Two patrons of the Seattle NFT Museum sit on a bench, viewing the artwork on display.
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Artists meet the machine at the Seattle NFT Museum

  • Julie Emory

A new exhibit at Seattle’s controversial new art space brought technologists, NFT enthusiasts and artists together from around the nation.

Just a few blocks away from The Gum Wall, the quirky, hyperlocal attraction covered in posters, stickers and the work of local artists, you’ll find something closer to its opposite: the Seattle NFT Museum. The small gallery quite literally sits at the center of the city’s ever-burgeoning tech industry and the vibrant art scene in downtown Seattle’s Belltown neighborhood.

NFTs, or non-fungible tokens, are stored and displayed digitally, but the Seattle NFT Museum aims to breathe life into the emergent art medium by giving them tangible form. Founded in 2021, the Seattle NFT Museum hosted the opening of its new exhibit, “Artist and the Machine,” on Saturday, June 4 to bring the artists face-to-face with guests from inside and outside the tech industry.

Although NFTs continue to face stark opposition, some artists and technologists see the platform as a way to express themselves — regardless of whether they had any prior experience producing art. Protestors have gathered outside the museum petitioning emerging technology for their “ecological negligence,” and someone, unrelated to the protest, threw a brick through the museum’s front window. The message, “destroy that which destroys the earth,” stands at odds with the museum’s Climate Pledge, which sets a goal of net zero emissions by 2040.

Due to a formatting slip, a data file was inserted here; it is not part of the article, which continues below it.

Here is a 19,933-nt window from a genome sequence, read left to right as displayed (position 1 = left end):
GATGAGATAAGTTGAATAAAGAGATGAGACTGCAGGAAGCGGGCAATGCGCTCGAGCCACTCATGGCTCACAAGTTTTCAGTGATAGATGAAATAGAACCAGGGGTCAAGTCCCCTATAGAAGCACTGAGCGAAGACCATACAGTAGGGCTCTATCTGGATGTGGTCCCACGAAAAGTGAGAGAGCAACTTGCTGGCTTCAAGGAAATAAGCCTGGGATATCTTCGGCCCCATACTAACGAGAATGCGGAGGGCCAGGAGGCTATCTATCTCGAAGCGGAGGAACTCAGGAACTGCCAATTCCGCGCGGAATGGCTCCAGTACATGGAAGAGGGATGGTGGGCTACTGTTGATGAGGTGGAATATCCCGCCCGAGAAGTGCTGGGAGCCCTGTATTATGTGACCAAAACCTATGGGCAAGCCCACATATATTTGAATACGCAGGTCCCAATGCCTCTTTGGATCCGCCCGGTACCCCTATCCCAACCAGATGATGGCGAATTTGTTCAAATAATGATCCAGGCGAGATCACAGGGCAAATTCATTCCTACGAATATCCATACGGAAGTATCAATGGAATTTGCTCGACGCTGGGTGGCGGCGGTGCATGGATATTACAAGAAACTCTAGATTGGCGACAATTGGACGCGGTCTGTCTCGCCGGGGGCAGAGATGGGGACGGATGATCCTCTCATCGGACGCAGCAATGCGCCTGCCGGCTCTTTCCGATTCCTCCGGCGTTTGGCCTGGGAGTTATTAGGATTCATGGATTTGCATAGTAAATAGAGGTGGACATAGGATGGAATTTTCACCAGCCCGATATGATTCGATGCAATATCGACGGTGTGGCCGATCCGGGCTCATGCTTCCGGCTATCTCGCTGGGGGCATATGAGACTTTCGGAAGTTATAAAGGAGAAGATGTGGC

Despite this, the atmosphere was relaxed (thanks in part to the specialty cocktails served, such as the NFTtini, in tandem with a full alcoholic drink menu). Artists who lived across the country talked like old friends, and influencers recorded their time exploring the space. The juxtaposition between technology and art, however, was elucidated by a guest who discussed how he preferred physical paintings as opposed to the digitized, rugged artwork scrappily created by an algorithm.

The museum blends the traditional elements of a gallery — such as physical art adorning the white walls with placards describing the artist, the piece and a QR code linking to the OpenSea marketplace page — and screens that change in a preset pattern determined by the generative AI. Guests are welcomed by a comprehensive history of NFTs and Web 3.0 on the walls leading to the main exhibit space.